How Super Agers Live Longer And Better

heidi Active Senior Living Comments Off on How Super Agers Live Longer And Better
Of course exercise and healthy eating play a role, but there are other things that may be even more important.

Of course exercise and healthy eating play a role, but there are other things that may be even more important.

Scientists have been studying the lifestyles and healthy habits of “super agers” (seniors who live extremely well into old age) for insight on how we can increase our health span, or the amount of time we’ll live in good health.

While genes only account for about 20%-30% of our longevity researchers say, lifestyle plays a key role in the majority of our aging. So exactly what can we do to live longer and better? According to an article from WebMD, eating healthy and exercise are likely to impact how well we age, but they are far from the only things involved, and they may not even be the most important ones.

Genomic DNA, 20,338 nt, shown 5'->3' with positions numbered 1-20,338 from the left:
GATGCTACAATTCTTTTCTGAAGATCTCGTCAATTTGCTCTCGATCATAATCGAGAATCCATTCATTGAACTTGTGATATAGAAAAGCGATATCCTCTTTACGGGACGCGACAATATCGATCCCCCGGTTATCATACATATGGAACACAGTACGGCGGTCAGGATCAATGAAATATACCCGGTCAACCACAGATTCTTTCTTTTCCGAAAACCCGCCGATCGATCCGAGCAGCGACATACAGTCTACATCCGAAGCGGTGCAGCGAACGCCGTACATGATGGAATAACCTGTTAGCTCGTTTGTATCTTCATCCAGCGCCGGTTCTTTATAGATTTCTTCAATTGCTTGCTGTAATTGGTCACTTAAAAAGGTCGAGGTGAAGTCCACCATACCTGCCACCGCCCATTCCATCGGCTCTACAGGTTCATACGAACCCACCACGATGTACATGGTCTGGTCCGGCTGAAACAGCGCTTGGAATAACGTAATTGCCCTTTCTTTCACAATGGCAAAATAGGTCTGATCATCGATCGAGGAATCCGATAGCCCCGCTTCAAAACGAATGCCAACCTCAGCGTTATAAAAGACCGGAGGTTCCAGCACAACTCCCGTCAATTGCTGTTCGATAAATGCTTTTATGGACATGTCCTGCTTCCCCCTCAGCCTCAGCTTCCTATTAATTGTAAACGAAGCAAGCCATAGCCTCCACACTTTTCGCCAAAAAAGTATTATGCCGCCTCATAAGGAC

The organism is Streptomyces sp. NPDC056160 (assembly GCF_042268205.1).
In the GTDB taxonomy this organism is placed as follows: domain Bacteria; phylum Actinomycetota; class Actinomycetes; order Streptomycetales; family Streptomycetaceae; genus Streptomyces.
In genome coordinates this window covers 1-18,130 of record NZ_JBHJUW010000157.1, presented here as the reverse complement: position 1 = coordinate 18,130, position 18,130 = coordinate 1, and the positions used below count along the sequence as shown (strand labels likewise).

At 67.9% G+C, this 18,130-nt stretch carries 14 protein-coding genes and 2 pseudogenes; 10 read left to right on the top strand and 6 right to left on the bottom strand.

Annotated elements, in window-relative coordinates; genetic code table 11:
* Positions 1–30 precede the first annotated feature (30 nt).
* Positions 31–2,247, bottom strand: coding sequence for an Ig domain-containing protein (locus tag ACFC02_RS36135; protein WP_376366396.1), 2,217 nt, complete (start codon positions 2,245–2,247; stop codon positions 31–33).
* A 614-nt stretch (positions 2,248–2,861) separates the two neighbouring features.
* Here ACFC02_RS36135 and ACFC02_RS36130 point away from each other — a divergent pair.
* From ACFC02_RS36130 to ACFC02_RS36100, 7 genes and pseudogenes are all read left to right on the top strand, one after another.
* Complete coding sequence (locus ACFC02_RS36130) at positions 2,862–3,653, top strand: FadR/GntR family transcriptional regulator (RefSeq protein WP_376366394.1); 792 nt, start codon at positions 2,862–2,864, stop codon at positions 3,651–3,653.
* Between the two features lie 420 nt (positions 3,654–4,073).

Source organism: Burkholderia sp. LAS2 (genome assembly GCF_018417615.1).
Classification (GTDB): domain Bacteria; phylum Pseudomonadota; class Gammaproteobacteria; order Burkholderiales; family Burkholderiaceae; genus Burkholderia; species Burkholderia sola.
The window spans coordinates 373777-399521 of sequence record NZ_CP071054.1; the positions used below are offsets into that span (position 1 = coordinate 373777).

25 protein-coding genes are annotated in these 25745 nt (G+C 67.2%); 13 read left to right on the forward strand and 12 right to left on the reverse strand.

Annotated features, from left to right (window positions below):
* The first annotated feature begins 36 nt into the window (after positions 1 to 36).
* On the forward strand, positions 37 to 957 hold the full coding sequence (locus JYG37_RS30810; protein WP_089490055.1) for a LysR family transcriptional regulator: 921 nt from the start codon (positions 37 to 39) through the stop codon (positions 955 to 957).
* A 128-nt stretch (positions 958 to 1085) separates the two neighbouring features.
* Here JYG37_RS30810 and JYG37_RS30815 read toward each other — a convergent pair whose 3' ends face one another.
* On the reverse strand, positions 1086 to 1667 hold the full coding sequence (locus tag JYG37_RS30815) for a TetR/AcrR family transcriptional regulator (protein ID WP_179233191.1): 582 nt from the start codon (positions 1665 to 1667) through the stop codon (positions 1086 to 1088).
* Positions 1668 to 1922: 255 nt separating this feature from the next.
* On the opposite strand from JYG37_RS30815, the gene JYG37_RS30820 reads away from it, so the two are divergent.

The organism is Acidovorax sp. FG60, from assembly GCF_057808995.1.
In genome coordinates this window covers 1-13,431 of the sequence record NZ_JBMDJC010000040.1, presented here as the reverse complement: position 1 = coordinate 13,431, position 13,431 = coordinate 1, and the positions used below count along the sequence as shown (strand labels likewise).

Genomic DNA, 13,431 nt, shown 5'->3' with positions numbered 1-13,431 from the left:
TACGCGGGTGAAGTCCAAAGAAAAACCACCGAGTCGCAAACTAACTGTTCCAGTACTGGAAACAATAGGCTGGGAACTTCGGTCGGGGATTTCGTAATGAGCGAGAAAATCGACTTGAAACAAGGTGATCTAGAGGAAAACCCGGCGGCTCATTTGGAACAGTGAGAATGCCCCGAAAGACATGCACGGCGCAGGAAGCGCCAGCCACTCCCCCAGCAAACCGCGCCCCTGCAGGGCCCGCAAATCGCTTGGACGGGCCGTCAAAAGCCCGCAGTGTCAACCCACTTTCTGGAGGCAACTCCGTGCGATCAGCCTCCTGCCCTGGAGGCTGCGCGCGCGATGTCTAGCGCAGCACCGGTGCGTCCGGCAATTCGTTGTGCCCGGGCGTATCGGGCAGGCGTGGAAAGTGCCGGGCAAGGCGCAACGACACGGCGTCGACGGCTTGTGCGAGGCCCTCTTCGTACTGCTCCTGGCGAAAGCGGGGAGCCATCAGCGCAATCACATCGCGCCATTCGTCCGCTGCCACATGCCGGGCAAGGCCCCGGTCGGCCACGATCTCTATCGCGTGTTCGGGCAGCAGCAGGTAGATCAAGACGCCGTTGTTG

Here is an excerpt from the WebMD article:

Lessons From the ‘Blue Zones’

Author Dan Buettner has researched people who live to be 100+ since 2000. He worked with National Geographic to identify five “Blue Zones” that have the highest percentage of the world’s longest-lived people. People in these zones also lived relatively free of diseases common to aging, such as heart diseasediabetes, and cancer.

The U.S. has only one Blue Zone: the Seventh-day Adventist community of Loma Linda, CA. Other communities include Ikaria, Greece; Sardinia, Italy; Okinawa, Japan; and Nicoya, Costa Rica.

Here’s what they had in common:

  • A plant-based diet— beans, whole grains, veggies
  • Opportunities for natural movement, like walking, herding, and gardening
  • Having a sense of purpose
  • Belonging to a faith-based community
  • Taking a daily nap or finding some other way to “downshift” daily
  • Not overeating and not eating after sunset

 

Read the entire WebMD article.